Treatment: What to Do and What to Avoid
Following basic guidelines can help shorten UTIs and lessen their discomfort.
Get relief: To ease pain and burning, doctors often prescribe pyridium, an anesthetic for the bladder that turns urine bright orange. Roberts warns that women who use these medications to mask symptoms without treatment might develop a kidney infections.
Get cultured: Many doctors now prescribe antibiotics to women with recurrent UTIs without seeing them in the office each time. However, some physicians believe that it is essential to stress the importance of taking "clean" urine samples to ascertain which, if any, bacteria is present. Any woman who suffers five or more UTIs per year needs a complete urologic evaluation to see if she has other physical problems.
Drink up: At the first sign of a UTI, experts advise women to drink plenty of water to dilute the bacteria in the bladder. This not only eases some of the discomfort, it also fills the bladder, which can then empty more completely. While cranberries contain a substance that appears to keep E. coli bacteria from attaching to the bladder lining, it doesn't kill the bacteria. That means cranberries are good for prevention, but not treatment, says Dr. Gillespie.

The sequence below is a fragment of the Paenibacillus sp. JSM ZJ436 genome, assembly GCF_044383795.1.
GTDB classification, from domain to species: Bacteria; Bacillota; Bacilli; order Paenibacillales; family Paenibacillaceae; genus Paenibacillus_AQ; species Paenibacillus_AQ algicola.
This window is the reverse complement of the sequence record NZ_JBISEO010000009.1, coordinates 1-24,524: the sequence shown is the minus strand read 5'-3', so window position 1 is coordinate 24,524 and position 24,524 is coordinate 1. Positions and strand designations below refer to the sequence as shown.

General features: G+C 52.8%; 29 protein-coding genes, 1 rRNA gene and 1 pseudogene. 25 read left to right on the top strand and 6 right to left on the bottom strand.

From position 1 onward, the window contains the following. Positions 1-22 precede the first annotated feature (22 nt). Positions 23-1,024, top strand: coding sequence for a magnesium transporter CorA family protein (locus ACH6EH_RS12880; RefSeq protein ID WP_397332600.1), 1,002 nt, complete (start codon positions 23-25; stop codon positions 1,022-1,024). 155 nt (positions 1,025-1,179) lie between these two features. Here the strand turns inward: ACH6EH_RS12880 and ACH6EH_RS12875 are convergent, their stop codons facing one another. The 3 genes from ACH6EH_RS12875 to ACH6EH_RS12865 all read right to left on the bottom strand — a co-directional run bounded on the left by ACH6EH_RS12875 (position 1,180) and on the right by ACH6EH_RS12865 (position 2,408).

Take your medicine:Evidence suggests that for uncomplicated bacterial UTIs three days of antibiotics are generally enough. Cases that quickly recur and kidney infections might require longer-term antibiotic use. Kidney infections are much more serious and may need to be treated with intravenous antibiotics. For women who experience UTIs after intercourse, some doctors recommend using prophylactic antibiotics before or after sex. Staying the course with treatment can help keep future infections at bay.
Dr Gillespie advises patients to examine the possible UTI triggers in their lives and work to minimize their impact by changing contraceptives, habits, or diet. She maintains that UTI sufferers need not see themselves as victims.
"It is your body," she writes. "Only you can choose how to live and manage your illness."
National Institute of Diabetes and Digestive and Kidney Disease
National Kidney Foundation
Canadian Family Physician
Canadian Urological Association
Blumberg E, Abrutyn E. Methods for the reduction of urinary tract infection. Curr Opin in Urol. 1997;7:47-51.
Jepson R, Craig J. Cranberries for preventing urinary tract infections. Cochrane Database Syst Rev. 2008 Jan 23;(1):CD001321.
Katchman EA, Milo G, Paul M, et al. Three-day vs longer duration of antibiotic treatment for cystitis in women: systematic review and meta-analysis. Am J Med. 2005;118:1196-1207.
Miller LG, Tang AW. Treatment of uncomplicated urinary tract infections in an era of increasing antimicrobial resistance. Mayo Clin Proc. 2004;79:1048-1053;
Last reviewed March 2008 by Adrienne Carmack, MD
Please be aware that this information is provided to supplement the care provided by your physician. It is neither intended nor implied to be a substitute for professional medical advice. CALL YOUR HEALTHCARE PROVIDER IMMEDIATELY IF YOU THINK YOU MAY HAVE A MEDICAL EMERGENCY. Always seek the advice of your physician or other qualified health provider prior to starting any new treatment or with any questions you may have regarding a medical condition.